Dallas, CBS
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Caution: potential spoilers.

This was a primetime soap, which ran from 1978-1991. Since I was only 2 or 3 when it started, I didn't see any of it until the mid-80s. Which means it had a lot of history I never knew about, and a lot of characters I never saw. (In fact, the most famous storyline, "Who Shot J.R.?" was from 1980, but I didn't hear of it until much later. It was actually parodied in a 1995 two-part Simpsons story, "Whow Shot Mr. Burns?" though I had heard of the J.R. thing well before that.) The other most famous event from Dallas's history came in 1986, in the season finale, when Bobby Ewing turned out to be alive (after having been dead all season, because his actor, Patrick Duffy, had left the show). I actually remember seeing that episode. In the next season's premiere, it turned out that the entire previous season had been a dream his wife Pam had had (it's possible the dream season was the first season I ever watched, I'm not sure). Um... I should also say that at some point, I got reference book, which was published in 1985 (though I think I probably got it a few years later; I think it's something Dad got me at a yard sale or something). So I learned about some history and characters from that, though now I remember pretty much none of it.

Anyway... the show was about the Ewings, who were this rich family in Dallax, Texas, who owned an oil company (and who lived at Southfork Ranch). But of course there were plenty of other families in the show, most of them rich, as well, and in oil. The main character was J.R. Ewing (played by Larry Hagman, previously of I Dream of Jeannie), who was married to Sue Ellen (who we liked; played by Linda Gray). They had a son named Jon Ross III. Sometime before I started watching, J.R.'s father, Jock, had died, but J.R's mother, Miss Ellie, was still around. And um, J.R. had a brother named Bobby, who was married to Pamela Barnes (who we liked; played by Victoria Principal). Her brother, Cliff Barnes, was J.R.'s main business rival (he was the son of "Digger Barnes," a rival of Jock's, though Digger died before I started watching the show). Well, there were tons of other characters, and being a soap, there were plenty of changes in marital status. At some point, Bobby married a woman named April Stevens (who we liked; played by Sheree J. Wilson, who I'd later see in Walker, Texas Ranger). Um... I guess Jock and Miss Ellie had three sons. J.R. was the oldest and Bobby was the youngest; the middle child was Gary, who I don't recall ever seeing on the show. Apparently, he was mostly in the spin-off series "Knots Landing," which I never really got into. Gary had a daughter named Lucy (who I don't remember well, but I'm sure we liked). Also, Jock had an illegitimate son named Ray Krebbs, who was the foreman of Southfork Ranch. And Miss Ellie had a second husband, after Jock died, named Clayton Farlow. J.R. had a secretary named "Sly," who according to Wikipedia was his fourth secretary, but she's the only one I ever saw. J.R. and Sue Ellen had a son named John Ross III. Bobby and Pam had an adopted son named Christopher. In the last couple seasons, an illegitimate son of J.R.'s was introduced, named James Beaumont. And in the last couple seasons, J.R.'s main rival was Carter McKay. And J.R. had a second wife named Cally (who I don't remember well, but I'm sure we liked). I'm sure in addition to the many characters I never saw, there were many I did see, but am completely forgetting.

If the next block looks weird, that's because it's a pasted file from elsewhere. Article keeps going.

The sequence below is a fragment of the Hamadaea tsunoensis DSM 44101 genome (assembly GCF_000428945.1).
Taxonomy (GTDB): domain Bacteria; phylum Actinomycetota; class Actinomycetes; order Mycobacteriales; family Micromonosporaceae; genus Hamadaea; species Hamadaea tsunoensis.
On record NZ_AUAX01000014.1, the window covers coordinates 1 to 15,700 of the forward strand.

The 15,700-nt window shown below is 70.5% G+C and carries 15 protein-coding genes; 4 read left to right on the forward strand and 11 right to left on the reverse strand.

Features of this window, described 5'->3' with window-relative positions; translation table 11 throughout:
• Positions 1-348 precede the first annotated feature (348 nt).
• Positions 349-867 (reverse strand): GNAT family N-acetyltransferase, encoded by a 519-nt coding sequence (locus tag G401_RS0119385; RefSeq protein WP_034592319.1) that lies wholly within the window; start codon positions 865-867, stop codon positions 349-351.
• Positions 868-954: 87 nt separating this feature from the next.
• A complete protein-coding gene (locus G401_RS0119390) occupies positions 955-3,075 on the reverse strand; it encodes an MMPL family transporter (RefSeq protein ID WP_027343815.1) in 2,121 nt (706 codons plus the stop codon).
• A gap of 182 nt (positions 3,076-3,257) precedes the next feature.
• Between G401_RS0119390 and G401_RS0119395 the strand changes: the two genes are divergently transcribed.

Anyway, J.R. was an egotistical, manipulative, cheating, totally unethical son of a... *ahem* He was a very interesting character. Bobby was a much nicer guy. I don't remember much in the way of actual plots, though there was one time J.R. checked himself into a mental hospital to get a patient's signature, but ended up being kept there against his will for awhile. That was fun. And the series finale, in which some like "guardian angel" or whatever was showing J.R. what people's lives would be like without him (a la It's a Wonderful Life). And it ended with something that made it seem J.R. had shot himself. Five years later, in 1996, there was a TV movie, J.R. Returns (which I should watch again someday and write a review of). The only thing I remember about it is that it confirmed something I had predicted since I first saw the series finale. In 1998, there was another TV movie, War of the Ewings, which I've never seen. And in 2012, TNT started a new series which continues the story of the Ewings, which is also called Dallas.


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